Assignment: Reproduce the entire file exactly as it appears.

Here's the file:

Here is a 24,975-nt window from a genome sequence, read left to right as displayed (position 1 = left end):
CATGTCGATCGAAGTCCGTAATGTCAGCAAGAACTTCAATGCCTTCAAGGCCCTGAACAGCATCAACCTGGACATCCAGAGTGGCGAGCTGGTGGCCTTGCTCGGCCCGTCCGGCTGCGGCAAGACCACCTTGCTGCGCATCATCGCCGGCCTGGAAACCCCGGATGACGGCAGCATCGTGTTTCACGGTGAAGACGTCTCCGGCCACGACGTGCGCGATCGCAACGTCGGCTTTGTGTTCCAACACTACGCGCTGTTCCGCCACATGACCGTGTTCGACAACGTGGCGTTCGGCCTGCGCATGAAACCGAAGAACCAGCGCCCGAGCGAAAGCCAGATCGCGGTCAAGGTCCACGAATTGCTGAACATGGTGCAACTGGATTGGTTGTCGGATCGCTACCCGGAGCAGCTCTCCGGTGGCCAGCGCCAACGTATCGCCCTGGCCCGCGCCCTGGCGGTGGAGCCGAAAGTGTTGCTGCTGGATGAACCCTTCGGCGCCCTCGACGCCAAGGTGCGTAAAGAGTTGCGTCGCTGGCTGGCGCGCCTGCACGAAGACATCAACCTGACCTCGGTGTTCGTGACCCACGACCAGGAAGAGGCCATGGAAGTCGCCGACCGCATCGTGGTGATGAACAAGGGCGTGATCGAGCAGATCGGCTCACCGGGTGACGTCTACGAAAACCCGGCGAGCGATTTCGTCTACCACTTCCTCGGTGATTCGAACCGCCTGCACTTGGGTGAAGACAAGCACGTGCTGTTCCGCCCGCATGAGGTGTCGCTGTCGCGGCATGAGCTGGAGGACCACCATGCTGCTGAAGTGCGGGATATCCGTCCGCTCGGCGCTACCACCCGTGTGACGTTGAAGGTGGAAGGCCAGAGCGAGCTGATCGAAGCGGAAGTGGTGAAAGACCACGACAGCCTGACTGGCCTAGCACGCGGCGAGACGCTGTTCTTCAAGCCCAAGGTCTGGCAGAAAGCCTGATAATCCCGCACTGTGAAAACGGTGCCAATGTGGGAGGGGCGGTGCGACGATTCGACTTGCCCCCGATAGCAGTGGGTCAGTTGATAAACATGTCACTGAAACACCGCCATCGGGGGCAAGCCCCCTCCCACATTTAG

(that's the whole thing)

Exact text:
Here is a 24,975-nt window from a genome sequence, read left to right as displayed (position 1 = left end):
CATGTCGATCGAAGTCCGTAATGTCAGCAAGAACTTCAATGCCTTCAAGGCCCTGAACAGCATCAACCTGGACATCCAGAGTGGCGAGCTGGTGGCCTTGCTCGGCCCGTCCGGCTGCGGCAAGACCACCTTGCTGCGCATCATCGCCGGCCTGGAAACCCCGGATGACGGCAGCATCGTGTTTCACGGTGAAGACGTCTCCGGCCACGACGTGCGCGATCGCAACGTCGGCTTTGTGTTCCAACACTACGCGCTGTTCCGCCACATGACCGTGTTCGACAACGTGGCGTTCGGCCTGCGCATGAAACCGAAGAACCAGCGCCCGAGCGAAAGCCAGATCGCGGTCAAGGTCCACGAATTGCTGAACATGGTGCAACTGGATTGGTTGTCGGATCGCTACCCGGAGCAGCTCTCCGGTGGCCAGCGCCAACGTATCGCCCTGGCCCGCGCCCTGGCGGTGGAGCCGAAAGTGTTGCTGCTGGATGAACCCTTCGGCGCCCTCGACGCCAAGGTGCGTAAAGAGTTGCGTCGCTGGCTGGCGCGCCTGCACGAAGACATCAACCTGACCTCGGTGTTCGTGACCCACGACCAGGAAGAGGCCATGGAAGTCGCCGACCGCATCGTGGTGATGAACAAGGGCGTGATCGAGCAGATCGGCTCACCGGGTGACGTCTACGAAAACCCGGCGAGCGATTTCGTCTACCACTTCCTCGGTGATTCGAACCGCCTGCACTTGGGTGAAGACAAGCACGTGCTGTTCCGCCCGCATGAGGTGTCGCTGTCGCGGCATGAGCTGGAGGACCACCATGCTGCTGAAGTGCGGGATATCCGTCCGCTCGGCGCTACCACCCGTGTGACGTTGAAGGTGGAAGGCCAGAGCGAGCTGATCGAAGCGGAAGTGGTGAAAGACCACGACAGCCTGACTGGCCTAGCACGCGGCGAGACGCTGTTCTTCAAGCCCAAGGTCTGGCAGAAAGCCTGATAATCCCGCACTGTGAAAACGGTGCCAATGTGGGAGGGGCGGTGCGACGATTCGACTTGCCCCCGATAGCAGTGGGTCAGTTGATAAACATGTCACTGAAACACCGCCATCGGGGGCAAGCCCCCTCCCACATTTAG